Nucleos(t)ide analogues for the prevention of hepatitis B recurrence after liver transplantation do not affect serum phosphorus levels

Authors Emmanouil Sinakos, Nikolaos Antoniadis, Ioannis Goulis, Evangelos Cholongitas, Stefania Kiapidou, Ekaterini Tsakni, Themistoklis Vasiliadis, Vassilios Papanikolaou, Evangelos Akriviadis.


Background Nucleos(t)ide analogues (NAs) constitute the backbone of treatment for the prevention of hepatitis B virus recurrence after liver transplantation (LT). Decline in serum phosphorus levels is a common side effect of nucleotide therapy. Our aim was to assess the impact of nucleotide treatment on the occurrence of hypophosphatemia after LT and determine possible predictors.

Methods We retrospectively analyzed data from liver transplant recipients who had been transplanted for various indications. All patients were evaluated every 3 months. Each patient was considered to be having hypophosphatemia when at least one value of serum phosphorus ≤2.5 mg/dL was detected.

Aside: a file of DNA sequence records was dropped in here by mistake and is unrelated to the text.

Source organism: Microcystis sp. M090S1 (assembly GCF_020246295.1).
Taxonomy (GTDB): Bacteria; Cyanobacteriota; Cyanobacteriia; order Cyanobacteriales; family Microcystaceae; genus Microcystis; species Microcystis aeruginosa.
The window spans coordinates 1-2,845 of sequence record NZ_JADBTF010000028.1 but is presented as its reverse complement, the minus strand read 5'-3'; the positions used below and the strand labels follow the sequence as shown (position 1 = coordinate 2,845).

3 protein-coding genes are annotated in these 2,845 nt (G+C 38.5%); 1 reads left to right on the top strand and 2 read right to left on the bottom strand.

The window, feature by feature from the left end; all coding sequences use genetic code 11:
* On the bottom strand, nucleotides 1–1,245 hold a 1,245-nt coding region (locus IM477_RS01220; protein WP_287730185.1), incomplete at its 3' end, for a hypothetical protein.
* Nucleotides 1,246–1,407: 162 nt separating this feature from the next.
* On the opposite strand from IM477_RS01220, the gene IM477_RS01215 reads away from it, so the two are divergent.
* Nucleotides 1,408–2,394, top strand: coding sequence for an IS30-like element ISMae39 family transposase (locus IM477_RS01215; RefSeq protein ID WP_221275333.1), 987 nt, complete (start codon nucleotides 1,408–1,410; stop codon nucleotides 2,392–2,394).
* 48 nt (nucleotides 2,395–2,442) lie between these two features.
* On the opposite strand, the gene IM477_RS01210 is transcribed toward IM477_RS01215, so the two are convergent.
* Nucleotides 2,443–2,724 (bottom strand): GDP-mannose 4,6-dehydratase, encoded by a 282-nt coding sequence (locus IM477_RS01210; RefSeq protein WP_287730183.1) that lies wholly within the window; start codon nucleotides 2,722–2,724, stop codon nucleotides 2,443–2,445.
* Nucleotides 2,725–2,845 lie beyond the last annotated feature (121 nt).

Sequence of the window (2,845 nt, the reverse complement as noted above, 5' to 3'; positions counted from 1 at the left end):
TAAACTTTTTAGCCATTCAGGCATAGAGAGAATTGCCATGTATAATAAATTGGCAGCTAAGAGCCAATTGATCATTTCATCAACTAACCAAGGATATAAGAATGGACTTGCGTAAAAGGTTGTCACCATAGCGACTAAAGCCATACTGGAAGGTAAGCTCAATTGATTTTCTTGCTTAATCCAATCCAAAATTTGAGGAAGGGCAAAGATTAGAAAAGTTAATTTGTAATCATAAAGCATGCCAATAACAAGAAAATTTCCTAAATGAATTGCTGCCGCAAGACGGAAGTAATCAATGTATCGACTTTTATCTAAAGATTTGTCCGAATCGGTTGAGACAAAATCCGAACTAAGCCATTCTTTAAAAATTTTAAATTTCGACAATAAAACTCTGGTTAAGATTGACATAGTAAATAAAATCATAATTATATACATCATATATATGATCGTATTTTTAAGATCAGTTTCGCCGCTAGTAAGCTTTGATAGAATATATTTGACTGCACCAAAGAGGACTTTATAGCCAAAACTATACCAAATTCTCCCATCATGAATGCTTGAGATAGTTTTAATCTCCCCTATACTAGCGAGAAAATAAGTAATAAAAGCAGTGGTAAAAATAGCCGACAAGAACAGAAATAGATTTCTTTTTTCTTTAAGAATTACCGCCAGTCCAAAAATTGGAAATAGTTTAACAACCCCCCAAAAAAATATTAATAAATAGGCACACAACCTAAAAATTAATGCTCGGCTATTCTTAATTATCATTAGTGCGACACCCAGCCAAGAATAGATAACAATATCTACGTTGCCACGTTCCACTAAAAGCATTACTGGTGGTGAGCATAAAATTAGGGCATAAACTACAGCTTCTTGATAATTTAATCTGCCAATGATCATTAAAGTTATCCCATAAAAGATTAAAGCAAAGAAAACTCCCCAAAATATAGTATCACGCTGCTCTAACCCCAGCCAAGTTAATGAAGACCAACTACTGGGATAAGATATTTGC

Results In total, 109 patients [83 males (76%)] with a mean age of 55±10 years were included. 46/67 (67%) patients with hepatitis B received a nucleotide. The rate of hypophosphatemia (55%) was not different between patients with hepatitis B and those transplanted for other indications (62%). Patients receiving a nucleotide did not run a greater risk of hypophosphatemia than patients receiving only nucleosides (59% vs. 48%, P=0.39). Male gender and everolimus use were associated with the occurrence of hypophosphatemia in patients with hepatitis B. In multivariate analysis only gender was associated with hypophosphatemia (odds ratio 11.43, 95%CI -2.11 to -0.49; P=0.0025).

Conclusions Hypophosphatemia occurs in more than half of liver transplant recipients regardless of the indication for LT. Male gender and everolimus use seem to predispose to hypophosphatemia, whereas the type of antiviral agent does not.

Keywords Hepatitis B, hypophosphatemia, nucleos(t)ide, prophylaxis, transplantation

Ann Gastroenterol 2016; 29 (2): 208-213


Original Articles